Printable Version
Pronunciation: por-sain Hear it!

Part of Speech: Adjective

Meaning: Related to swine: pigs and hogs.

Notes: Oink! Oink!English contains its own words naming animals: pig, sheep, cow, crab, and so on. But for adjectives indicating relations to these animals, it uses French (Latinate) adjectives: porcine, ovine, bovine, cancrine, and so on. Last year (2016) I had open heart surgery to install a porcine valve in my heart. They work better and last longer than mechanical valves.

In Play: English has adjectives based on the native words for animals, but they refer to characteristics we perceive in them. Thus piggish, sheepish, catty, dogged refer to negative characteristics we see in these animals. The adjectives on -ine, however, bear no negative connotations: "Pigs in Sweden live in the porcine equivalent of luxury hotels."

Word History: Middle English borrowed this word from Old French porcin, a descendant of Latin porcinus, an adjective based on porcus "pig". Latin acquired this word from Proto-Indo-European porko- "pig", which turned up in Old English fearh "little pig", today's farrow. We can see it in Modern German Ferkel "piglet". In Middle Dutch, it became varken "little pig", traces of which show up in aardvark, literally "earth pig". English borrowed porcelain from French porcelaine "cowry shell", from the resemblance of the shell to a pig's back. Porpoise came to Middle English from Old French porpeis, probably a reduction of a loan translation from a Germanic compound meaning "pig-fish", comprising Latin porcus + piscis "fish". (Today our gratitude is owed George Kovac for recommending ovine, which I spun into today's animated Good Word.)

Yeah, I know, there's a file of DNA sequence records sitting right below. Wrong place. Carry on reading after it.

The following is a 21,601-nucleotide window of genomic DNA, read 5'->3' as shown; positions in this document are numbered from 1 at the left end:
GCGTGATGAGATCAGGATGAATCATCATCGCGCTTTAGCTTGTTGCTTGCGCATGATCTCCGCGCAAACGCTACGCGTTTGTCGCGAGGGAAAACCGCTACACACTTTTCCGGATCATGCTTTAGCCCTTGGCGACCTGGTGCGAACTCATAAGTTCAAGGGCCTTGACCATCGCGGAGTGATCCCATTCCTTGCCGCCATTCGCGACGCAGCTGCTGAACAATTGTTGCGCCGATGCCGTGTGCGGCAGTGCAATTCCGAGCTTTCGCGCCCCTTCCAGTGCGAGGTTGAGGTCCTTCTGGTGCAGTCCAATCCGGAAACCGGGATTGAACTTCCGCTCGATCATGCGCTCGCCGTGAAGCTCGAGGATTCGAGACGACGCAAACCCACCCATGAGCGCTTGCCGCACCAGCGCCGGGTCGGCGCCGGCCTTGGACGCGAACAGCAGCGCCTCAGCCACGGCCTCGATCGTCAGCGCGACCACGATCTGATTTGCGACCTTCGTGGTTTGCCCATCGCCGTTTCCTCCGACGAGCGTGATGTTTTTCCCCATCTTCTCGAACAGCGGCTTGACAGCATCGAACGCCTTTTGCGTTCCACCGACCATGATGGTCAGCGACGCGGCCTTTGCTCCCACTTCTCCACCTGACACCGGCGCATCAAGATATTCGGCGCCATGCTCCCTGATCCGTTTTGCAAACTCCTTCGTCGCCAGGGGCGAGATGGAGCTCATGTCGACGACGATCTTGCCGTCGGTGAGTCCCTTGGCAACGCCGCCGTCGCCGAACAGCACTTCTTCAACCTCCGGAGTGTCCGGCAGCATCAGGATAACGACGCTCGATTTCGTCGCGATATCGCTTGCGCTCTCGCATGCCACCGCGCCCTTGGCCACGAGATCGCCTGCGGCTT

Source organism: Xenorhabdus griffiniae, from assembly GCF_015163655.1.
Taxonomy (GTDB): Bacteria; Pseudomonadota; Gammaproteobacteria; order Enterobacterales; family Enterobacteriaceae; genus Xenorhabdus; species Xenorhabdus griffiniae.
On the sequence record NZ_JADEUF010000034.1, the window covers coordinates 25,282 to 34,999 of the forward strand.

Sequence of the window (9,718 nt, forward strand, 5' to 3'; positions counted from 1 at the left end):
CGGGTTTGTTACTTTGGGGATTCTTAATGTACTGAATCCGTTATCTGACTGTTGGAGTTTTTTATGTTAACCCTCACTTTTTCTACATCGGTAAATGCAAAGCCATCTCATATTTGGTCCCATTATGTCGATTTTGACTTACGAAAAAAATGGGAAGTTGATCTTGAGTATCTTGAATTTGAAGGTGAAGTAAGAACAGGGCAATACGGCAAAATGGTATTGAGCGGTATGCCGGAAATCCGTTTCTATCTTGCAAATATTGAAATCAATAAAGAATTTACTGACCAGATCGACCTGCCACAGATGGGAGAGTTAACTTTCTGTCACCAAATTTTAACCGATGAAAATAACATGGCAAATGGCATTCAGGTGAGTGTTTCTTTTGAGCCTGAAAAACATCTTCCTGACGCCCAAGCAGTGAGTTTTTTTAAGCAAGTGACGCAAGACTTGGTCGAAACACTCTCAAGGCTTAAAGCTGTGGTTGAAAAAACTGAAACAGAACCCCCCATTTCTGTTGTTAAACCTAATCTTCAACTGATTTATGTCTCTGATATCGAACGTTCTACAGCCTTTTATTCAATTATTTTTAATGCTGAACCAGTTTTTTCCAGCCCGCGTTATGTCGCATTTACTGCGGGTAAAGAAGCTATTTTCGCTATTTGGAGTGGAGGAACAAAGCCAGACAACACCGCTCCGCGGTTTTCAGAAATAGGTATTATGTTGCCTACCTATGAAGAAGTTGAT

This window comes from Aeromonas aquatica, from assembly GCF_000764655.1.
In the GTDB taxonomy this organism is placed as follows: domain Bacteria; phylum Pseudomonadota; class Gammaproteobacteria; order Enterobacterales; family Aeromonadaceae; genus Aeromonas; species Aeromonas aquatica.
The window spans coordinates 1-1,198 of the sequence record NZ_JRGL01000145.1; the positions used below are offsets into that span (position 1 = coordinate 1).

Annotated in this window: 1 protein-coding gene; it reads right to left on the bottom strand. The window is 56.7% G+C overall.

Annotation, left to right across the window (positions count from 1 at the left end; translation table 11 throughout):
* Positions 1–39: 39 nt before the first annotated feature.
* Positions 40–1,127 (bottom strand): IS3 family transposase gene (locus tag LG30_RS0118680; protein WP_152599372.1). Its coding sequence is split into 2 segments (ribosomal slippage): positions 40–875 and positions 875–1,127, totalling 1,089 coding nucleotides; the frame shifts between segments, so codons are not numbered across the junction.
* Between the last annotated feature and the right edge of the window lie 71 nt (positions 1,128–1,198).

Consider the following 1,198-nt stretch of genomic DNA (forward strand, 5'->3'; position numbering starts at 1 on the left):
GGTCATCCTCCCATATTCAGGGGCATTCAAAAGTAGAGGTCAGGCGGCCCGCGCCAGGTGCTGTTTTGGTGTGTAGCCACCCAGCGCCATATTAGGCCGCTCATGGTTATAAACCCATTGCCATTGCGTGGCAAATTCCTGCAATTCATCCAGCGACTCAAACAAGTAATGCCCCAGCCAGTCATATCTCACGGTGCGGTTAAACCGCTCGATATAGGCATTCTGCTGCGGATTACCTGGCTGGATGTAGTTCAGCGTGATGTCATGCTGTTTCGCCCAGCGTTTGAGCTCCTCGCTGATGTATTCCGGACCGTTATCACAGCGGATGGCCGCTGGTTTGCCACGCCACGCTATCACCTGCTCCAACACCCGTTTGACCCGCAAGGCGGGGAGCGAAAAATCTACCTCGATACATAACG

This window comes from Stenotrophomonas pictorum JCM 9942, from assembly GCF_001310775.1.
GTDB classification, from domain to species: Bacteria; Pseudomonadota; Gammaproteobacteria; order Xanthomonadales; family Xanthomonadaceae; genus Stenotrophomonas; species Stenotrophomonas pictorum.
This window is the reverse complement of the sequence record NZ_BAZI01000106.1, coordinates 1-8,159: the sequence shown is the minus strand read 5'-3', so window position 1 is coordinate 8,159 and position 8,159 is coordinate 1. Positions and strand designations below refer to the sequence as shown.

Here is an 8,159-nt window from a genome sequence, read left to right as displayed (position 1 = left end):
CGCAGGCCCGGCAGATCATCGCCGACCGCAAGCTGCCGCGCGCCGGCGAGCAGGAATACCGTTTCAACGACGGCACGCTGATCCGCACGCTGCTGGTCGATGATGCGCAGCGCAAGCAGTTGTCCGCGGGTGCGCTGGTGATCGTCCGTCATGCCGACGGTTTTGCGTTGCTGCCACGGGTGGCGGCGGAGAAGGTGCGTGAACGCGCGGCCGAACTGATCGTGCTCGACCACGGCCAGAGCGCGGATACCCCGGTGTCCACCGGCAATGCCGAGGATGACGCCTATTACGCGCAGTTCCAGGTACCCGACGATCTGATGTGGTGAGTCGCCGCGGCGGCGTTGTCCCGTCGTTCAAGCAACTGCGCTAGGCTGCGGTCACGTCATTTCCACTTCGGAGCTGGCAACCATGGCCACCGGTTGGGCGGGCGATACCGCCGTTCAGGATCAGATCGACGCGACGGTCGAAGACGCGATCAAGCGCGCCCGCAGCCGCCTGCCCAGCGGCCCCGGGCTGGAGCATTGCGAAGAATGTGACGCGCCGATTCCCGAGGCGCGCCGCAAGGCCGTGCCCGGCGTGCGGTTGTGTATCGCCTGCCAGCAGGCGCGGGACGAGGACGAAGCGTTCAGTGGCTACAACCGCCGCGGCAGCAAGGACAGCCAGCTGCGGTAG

Dr. Goodword,

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